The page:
COMMENTARY: Hatfields & McCoys
KEVIN HALPERN, Courier Co-Editor
This could be a commentary about the recent TV miniseries which aired on the History Channel, “Hatfields & McCoys,” but it’s not.
It could be about the current fighting taking place within the Republican wing of the Cannon County Election Commission, and the ongoing feud between Democrats and Republicans on the commission and in the Election Office. But again, it’s not.
No, this is about a battle between boys, which reportedly took place at the local ballfields earlier this week.
From what I was told the boys, who were once friends, had had a falling out. One made fun of the other, who in return expressed a derogatory comment.
Reportedly, the one called the nasty name later met up with the name-caller, and felled him with a couple of punches.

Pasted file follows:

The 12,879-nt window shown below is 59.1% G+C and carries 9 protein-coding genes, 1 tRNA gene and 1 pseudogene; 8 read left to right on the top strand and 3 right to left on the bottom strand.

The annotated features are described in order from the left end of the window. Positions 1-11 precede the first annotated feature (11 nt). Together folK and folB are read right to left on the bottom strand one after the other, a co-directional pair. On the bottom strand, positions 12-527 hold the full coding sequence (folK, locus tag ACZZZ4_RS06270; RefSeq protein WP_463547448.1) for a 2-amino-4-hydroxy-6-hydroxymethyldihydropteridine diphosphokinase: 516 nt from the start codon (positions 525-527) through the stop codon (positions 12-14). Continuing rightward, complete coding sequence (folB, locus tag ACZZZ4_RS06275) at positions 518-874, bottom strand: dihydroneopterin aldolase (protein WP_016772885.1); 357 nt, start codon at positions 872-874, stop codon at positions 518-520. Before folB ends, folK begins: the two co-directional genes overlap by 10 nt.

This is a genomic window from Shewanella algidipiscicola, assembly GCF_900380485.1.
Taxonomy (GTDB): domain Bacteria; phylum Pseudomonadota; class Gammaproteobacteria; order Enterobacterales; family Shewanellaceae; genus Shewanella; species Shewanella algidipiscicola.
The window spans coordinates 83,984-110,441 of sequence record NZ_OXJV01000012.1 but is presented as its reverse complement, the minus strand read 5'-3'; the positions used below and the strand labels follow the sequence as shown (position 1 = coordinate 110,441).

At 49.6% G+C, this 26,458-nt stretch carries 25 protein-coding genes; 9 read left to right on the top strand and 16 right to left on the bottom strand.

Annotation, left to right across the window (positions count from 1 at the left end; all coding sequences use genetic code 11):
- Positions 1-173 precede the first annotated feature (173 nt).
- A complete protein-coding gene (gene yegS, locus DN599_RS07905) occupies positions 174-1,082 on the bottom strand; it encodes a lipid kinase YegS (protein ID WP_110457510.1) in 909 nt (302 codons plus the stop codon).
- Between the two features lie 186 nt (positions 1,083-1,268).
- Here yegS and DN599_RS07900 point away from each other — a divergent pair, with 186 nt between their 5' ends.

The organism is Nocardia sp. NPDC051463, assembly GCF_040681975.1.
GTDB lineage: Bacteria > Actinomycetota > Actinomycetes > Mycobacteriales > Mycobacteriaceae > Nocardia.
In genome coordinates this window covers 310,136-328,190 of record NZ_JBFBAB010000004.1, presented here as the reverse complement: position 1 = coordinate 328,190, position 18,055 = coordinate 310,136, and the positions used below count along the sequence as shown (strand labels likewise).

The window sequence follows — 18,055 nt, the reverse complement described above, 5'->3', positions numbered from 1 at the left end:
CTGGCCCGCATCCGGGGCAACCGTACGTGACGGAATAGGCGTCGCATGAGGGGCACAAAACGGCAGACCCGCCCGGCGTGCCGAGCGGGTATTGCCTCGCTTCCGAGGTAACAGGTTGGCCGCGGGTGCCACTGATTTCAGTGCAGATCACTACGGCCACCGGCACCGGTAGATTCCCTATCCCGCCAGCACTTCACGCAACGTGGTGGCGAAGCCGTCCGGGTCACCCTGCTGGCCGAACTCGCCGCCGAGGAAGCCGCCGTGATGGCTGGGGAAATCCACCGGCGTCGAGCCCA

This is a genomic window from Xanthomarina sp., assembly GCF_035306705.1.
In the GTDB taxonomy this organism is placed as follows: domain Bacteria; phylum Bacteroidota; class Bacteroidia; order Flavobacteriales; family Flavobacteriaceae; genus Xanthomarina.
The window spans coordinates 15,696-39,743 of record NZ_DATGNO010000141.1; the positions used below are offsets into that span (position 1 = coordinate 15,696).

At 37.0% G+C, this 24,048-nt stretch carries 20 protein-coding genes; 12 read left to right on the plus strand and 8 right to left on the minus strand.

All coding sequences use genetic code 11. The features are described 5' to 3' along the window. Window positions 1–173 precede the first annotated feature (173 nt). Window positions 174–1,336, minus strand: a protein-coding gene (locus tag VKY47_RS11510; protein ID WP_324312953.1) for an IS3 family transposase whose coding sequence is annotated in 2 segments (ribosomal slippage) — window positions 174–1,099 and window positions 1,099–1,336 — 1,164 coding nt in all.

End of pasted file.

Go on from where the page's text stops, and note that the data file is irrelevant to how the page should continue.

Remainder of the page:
Both sides and their kinfolk and friends tried to justify each boys' respective actions.
(Then again, this just might be about the Hatfields & McCoys and the Election Commission brouhaha.)
Seems in all walks of life people can always find ways to justify vengeful or revengeful actions.
After thinking about the situation, I sent the following text message to the person who told me of the events.
“Never be violent against another person unless in self defense. Agree?”
He did, and I would hope everyone does, because if there's one thing the Hatfields & McCoys proved, it's that violence begats violence.